The Wolverine

November 2020

The Wolverine: Covering University of Michigan Football and Sports

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Page 56 of 59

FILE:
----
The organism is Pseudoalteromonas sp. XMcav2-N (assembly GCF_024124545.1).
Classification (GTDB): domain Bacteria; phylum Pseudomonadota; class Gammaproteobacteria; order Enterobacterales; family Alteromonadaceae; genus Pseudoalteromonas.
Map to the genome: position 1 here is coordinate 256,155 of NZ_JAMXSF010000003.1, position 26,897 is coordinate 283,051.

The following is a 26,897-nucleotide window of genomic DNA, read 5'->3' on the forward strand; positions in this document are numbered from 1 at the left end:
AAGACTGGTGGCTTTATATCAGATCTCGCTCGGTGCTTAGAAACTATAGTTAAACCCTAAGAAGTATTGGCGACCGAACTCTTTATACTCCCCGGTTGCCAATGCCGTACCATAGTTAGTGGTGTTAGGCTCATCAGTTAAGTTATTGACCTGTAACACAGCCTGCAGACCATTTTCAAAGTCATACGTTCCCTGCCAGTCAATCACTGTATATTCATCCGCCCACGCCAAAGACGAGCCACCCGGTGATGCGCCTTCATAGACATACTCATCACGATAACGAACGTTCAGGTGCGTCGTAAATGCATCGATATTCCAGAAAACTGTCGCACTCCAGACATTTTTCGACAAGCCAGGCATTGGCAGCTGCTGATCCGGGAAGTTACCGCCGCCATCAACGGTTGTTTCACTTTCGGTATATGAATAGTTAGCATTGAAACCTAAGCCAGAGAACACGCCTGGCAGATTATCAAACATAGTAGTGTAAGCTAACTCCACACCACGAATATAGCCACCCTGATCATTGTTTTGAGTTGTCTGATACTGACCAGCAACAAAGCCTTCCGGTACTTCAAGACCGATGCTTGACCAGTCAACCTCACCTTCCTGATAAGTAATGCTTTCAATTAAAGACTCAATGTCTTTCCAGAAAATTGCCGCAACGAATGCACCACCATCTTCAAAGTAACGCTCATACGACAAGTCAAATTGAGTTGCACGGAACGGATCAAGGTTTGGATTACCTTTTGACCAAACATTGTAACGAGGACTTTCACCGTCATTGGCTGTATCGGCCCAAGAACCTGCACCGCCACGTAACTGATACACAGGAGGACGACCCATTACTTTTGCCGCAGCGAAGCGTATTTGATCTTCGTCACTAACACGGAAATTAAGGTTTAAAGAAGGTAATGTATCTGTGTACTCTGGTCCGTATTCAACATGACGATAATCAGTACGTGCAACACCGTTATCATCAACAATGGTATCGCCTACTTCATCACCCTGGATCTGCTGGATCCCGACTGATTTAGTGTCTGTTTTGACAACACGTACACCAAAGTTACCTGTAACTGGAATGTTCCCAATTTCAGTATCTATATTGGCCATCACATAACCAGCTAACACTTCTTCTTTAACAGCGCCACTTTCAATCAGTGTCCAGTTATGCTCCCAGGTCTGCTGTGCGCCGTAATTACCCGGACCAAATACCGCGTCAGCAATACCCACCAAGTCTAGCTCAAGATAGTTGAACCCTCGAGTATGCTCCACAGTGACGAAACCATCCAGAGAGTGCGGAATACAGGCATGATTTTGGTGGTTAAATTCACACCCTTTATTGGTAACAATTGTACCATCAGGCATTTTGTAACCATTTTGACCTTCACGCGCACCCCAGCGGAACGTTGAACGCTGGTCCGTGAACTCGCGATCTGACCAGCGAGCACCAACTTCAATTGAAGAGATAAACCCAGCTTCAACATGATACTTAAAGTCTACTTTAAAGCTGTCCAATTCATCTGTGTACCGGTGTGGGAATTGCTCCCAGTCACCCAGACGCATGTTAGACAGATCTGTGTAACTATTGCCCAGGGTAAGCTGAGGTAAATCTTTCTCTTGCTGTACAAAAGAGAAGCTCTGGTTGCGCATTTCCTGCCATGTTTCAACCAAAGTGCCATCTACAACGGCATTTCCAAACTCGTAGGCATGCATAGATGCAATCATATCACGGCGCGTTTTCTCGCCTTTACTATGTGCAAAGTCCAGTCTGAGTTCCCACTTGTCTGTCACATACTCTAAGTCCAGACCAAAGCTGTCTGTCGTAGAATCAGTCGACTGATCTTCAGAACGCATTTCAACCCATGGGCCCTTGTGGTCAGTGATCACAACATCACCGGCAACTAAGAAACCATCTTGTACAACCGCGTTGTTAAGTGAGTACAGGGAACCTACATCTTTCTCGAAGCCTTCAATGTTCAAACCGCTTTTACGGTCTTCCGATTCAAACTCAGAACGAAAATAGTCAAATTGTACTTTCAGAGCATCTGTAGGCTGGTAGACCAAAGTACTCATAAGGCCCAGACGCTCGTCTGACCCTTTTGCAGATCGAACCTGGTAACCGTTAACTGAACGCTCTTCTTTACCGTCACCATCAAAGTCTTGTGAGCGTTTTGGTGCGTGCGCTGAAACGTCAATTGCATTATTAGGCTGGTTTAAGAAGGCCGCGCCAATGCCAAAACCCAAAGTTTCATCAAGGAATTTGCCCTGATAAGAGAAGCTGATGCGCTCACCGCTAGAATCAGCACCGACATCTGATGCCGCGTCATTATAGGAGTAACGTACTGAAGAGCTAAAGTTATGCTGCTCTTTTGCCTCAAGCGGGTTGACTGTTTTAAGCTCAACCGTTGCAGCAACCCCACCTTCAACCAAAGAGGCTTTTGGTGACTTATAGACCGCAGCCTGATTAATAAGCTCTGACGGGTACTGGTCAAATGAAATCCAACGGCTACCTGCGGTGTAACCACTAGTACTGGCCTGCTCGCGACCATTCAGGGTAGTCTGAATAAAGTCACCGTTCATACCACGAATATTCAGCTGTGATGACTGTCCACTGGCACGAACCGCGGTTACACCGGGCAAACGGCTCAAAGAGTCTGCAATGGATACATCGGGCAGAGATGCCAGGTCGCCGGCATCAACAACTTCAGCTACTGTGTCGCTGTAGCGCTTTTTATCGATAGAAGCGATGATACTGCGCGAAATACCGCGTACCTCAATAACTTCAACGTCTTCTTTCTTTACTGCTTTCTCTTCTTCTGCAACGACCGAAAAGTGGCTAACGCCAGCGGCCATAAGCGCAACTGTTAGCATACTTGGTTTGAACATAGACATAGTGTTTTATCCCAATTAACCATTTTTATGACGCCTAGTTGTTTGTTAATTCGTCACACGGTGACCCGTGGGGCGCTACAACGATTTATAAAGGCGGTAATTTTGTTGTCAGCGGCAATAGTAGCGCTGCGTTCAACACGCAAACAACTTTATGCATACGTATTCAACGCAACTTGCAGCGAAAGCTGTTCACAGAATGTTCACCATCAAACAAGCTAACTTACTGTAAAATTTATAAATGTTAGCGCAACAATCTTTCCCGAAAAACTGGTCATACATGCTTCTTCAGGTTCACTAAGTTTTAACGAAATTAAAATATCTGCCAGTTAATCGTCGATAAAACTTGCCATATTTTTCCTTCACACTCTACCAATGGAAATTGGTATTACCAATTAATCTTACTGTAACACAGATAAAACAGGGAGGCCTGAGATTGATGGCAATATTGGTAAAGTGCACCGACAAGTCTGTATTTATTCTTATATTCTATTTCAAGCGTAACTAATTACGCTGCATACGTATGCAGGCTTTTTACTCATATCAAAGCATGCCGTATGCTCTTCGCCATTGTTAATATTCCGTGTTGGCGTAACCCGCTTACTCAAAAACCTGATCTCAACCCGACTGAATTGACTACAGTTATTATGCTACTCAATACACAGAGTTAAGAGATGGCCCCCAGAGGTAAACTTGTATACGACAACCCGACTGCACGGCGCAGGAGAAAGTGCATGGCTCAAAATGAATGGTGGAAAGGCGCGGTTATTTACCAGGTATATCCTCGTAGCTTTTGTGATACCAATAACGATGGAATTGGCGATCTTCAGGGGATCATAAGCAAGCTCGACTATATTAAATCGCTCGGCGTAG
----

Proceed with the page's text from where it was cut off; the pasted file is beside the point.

NOVEMBER 2020 THE WOLVERINE 57 F or a variety of reasons, Michigan may be tempted to run more zone coverages this season. However, the Wolverines and defensive coordinator Don Brown should resist that temptation, which stems primarily from the fact that Michigan has question marks at both corner spots this season. The Wolver- ines need to replace former starters Lavert Hill and Ambry Thomas, the latter of whom opted out due to the COVID-19 pandemic, but they do not have any surefire replacements. Redshirt sophomore Vincent Gray is the only returning corner with any significant experience. Gray played 525 snaps last season, whereas the other contenders — redshirt sophomore Gemon Green, redshirt freshmen DJ Turner and Jalen Perry, and true freshman Andre Seldon — combined for only 12. Even if they had more experience, Gray did not grade well last year, and all of them but Seldon lack the recruiting upside that sparks optimism. On the other hand, Michigan likely exudes much more optimism with respect to its safeties. Senior Brad Hawkins received an overall grade of 81.5 from Pro Football Focus in his first season as a starter in 2019, which is the second-best among qualified returning Big Ten safeties, and sophomore Daxton Hill is a former five-star prospect who flashed his enormous potential. With corners who may not have the experience or skill set to fare well in man coverage and safeties expected to save the secondary, more zone cover- age would seem like the best solution. Prior to 2019, Michigan's defense had minimal zone coverage. The Wolverines deployed a man-press scheme and trusted that their cor- ners could be physical with receivers and stick with them on their routes. However, that illusion was shat- tered in The Game in 2018, when Ohio State weaved in and out of Michigan's secondary with cross- ing routes to the tune of 396 passing yards and six passing touchdowns on 31 attempts. Michigan did not have the athletes to keep pace with Ohio State's pass catchers, so the cry to work in more complex coverages roared from Ann Arbor. Brown began making that tran- sition that last season. In 2018, Michigan called man coverage (i.e., cover 0, cover 1 or cover 2 man) 228 times and zone coverage (i.e., cover 2, cover 3 or cover 4) 36 times. The Wolverines were in zone cover- age on just 13.6 percent of their non- screen defensive pass plays. In 2019, though, that soared to nearly half of those plays (48.3 per- cent). Therefore, it would seem like Michigan would be ready to con- tinue making that transition, but the Wolverines should not continue to do so. U-M was much better in man cov- erage than zone coverage last season. When the Wolverines were in man coverage, opponents completed 65 of 137 (47.4 percent) non-screen passes for 880 yards (6.42 yards per attempt), seven touchdowns and six intercep- tions. Their QBR (quarterback rating) allowed was 67.2, which was 15th out of the 76 teams that were in man for at least 100 throws last season. Conversely, when U-M was in zone coverage, the pass defense crumbled. Opponents connected on 72 of 128 non-screen passes (56.3 percent) for 1,136 yards (8.88 yards per attempt), nine touchdowns and three picks against zone coverage. The Wolverines' QBR allowed was 99.6, which was 104th out of the 130 schools that were in zone for a mini- mum of 100 passes. The reason why Michigan's zone coverage suffered was not its corners, but its safeties. Former starting safety Josh Metellus and then-freshman Daxton Hill were ruthlessly attacked. All eight catchable passes thrown at Metellus in zone coverage were snared for 192 yards (24.0 yards per catch) and four touchdowns, while all four catchable balls targeting Daxton Hill in zone were hauled in for 112 yards (28.0 YPC) and one touchdown. Hawkins held up much better, permitting just one reception for 11 yards when he was in zone coverage. However, the ball was only tossed in his direction four times in such cir- cumstances. That is a small sample, and it likely is because offenses knew there were other vulnerable spots. Although Metellus has graduated, and Hill and Hawkins have had an- other offseason to be acclimated to Brown's zone schemes, Michigan de- ploying more zone may neutralize the strength it has at safety. The drop off in its safety play may be greater than the benefit gained in its cornerback play by calling more zone — Gray did perform better in zone than man cov- erage — and the Wolverines would suddenly have question marks at all four spots in the secondary. Brown should be very cautious before he decides to adopt that ap- proach and strategy for Michigan. Rather, the Wolverines may be bet- ter suited zoning out of their zone and riding with more of their man coverage. Whoever replaces Lavert Hill and Thomas will need to step up quickly in either scheme, but Hawkins and Daxton Hill will keep the play in front of them in man. Michigan should not discard that approach. ❏ INSIDE THE NUMBERS   DREW HALLETT Zoning Out Staff writer Drew Hallett has covered Michigan athletics since 2013. Contact him at and follow him on Twitter @DrewCHallett. Though senior safety Brad Hawkins was stel- lar in zone coverage last year — allowing just one catch for 11 yards — there are many reasons the Wolverines should not overly rely on it and stick with their man principles this season. PHOTO BY LON HORWEDEL

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